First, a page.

21st Nov 2019
Algae is not a problem that you can set your clock by, it may be a problem one year and not the next. It is easy to see why people can get frustrated having to frequently use treatments, as it can get expensive. In realistic terms problems occur when we have sunshine (No sign of too much of that this year so far, unfortunately!) …So it can be difficult to predict when or if algae will become a problem. As the old adage says, ‘Prevention is always better than the cure.’
Treatments are obviously only a short-term solution and therefore should not be relied upon. The best way to keep on top of algae is by doing a bit of forward thinking beforehand to prevent it becoming an issue in the first place.
Correct pond management is by far the best way to start. Reducing the amount of sunlight your pond receives is the first step, pergolas are popular these days and personally, I think they look great! If you can incorporate this kind of shade into your build, then you’re one of the lucky ones. If not simply using some shade netting may be the way to go, every little helps! One thing to note when you’re thinking about building your pond, is don’t rely on trees for shade. Falling autumnal leaves are a nightmare for pond keepers as they can seriously affect your water quality as they sink to the bottom of the pond and rot - and they can be a real chore to suck up with a pond vacuum.
nother common cause of algae that many people fall foul of is overstocking and overfeeding. To prevent the growth of algae, don’t do either! Most of us get into the pond hobby for the fish, we like loads of them and sure enough everyone who comes around to the house wants to feed them! This bumps up the nutrients going into the pond tenfold, an effective filtration system is therefore needed to ensure top water quality, however these will not remove the nitrates and phosphates that feed the algae within our pond.
The pond pellets, flake or sticks that we feed our fish can have a huge impact on the amount of algae within our ponds. Most fish food these days is of pretty good quality, we know ours is anyway! Dust in fish food should be pretty much non-existent, so if you purchase a fish food with noticeable dust in amongst the food I’d say to avoid this, as it will just aid the growth of algae. Get yourself over to our Food Section and pick up some good quality stuff!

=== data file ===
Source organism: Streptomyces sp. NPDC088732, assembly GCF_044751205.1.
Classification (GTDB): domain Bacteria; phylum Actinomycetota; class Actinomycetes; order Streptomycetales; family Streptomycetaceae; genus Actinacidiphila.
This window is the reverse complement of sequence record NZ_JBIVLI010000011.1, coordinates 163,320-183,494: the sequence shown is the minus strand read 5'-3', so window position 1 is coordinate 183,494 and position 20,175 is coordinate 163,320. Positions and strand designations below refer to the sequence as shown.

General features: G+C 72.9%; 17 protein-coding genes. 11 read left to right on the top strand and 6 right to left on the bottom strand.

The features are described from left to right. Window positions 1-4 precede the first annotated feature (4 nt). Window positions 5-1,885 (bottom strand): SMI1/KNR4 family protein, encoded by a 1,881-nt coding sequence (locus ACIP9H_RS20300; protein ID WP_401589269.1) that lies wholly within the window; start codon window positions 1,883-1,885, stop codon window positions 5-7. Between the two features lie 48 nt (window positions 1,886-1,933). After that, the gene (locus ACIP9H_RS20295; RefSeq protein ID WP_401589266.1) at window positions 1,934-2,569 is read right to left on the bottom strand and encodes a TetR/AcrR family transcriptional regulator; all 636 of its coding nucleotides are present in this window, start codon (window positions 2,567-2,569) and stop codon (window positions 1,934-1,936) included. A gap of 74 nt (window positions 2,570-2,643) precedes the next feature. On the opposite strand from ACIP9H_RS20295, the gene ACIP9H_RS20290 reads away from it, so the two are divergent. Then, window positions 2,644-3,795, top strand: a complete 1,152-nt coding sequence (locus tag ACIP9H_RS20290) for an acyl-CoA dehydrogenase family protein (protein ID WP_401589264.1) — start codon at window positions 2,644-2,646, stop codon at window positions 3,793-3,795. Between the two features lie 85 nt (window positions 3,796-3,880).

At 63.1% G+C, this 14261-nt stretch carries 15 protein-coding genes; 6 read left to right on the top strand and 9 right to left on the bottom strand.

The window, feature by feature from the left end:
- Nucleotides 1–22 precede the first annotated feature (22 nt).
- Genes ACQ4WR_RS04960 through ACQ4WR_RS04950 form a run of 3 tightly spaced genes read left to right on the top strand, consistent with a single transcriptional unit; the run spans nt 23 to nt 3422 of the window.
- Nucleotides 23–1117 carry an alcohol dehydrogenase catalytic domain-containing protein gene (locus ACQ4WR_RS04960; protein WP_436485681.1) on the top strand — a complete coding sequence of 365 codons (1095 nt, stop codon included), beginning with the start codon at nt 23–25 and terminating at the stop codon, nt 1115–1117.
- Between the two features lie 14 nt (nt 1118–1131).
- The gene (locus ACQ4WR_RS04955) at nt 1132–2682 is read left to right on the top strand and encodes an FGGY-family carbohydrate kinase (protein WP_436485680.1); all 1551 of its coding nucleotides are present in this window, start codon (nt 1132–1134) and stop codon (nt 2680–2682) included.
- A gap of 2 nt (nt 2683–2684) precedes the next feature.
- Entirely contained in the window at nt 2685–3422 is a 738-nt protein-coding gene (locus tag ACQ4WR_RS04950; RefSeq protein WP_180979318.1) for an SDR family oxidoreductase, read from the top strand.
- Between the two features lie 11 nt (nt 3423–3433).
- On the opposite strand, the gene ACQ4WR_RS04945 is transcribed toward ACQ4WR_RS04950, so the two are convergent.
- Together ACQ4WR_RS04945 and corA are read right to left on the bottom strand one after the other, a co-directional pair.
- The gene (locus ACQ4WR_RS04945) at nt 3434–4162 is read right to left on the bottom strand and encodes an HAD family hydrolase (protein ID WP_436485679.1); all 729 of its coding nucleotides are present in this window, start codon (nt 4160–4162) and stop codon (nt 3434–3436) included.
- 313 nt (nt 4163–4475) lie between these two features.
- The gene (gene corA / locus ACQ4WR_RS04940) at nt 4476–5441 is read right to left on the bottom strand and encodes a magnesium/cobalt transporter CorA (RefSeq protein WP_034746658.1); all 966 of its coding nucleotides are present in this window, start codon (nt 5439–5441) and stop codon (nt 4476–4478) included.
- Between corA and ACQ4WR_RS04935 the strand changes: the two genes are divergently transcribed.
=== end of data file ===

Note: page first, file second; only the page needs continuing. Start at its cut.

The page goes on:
Removing Nitrates and Phosphates
As mentioned earlier removing nitrates and phosphates isn’t done by a ‘normal’ filtration system. There are two types of filtration systems that will achieve this though, a protein skimmer is one of them as it will help to reduce the overall load of protein within your pond. Algae can’t directly use protein alone, however removing it from your pond helps, you will also never get dreaded foam on the surface of your pond!
More importantly though is the use of plants, when suggesting incorporating plants into the pond I often hear ‘I can’t have plants because my Koi eat them’ – this might be a common thought, however there are still ways of incorporating plants into any pond, and personally I think they are vital. An old-fashioned vegetable filter is a tool that many have forgotten in their pond planning, and it is actually kind of frowned upon within the Koi world. Ponds here tend to be straight edged to allow full appreciation of the fish themselves, but if you can I would strongly advise adding at least a marginal area within the pond plan itself. If you can’t do this maybe have a look at my blog on floating planters - mine have never been knocked over by my koi and they look great!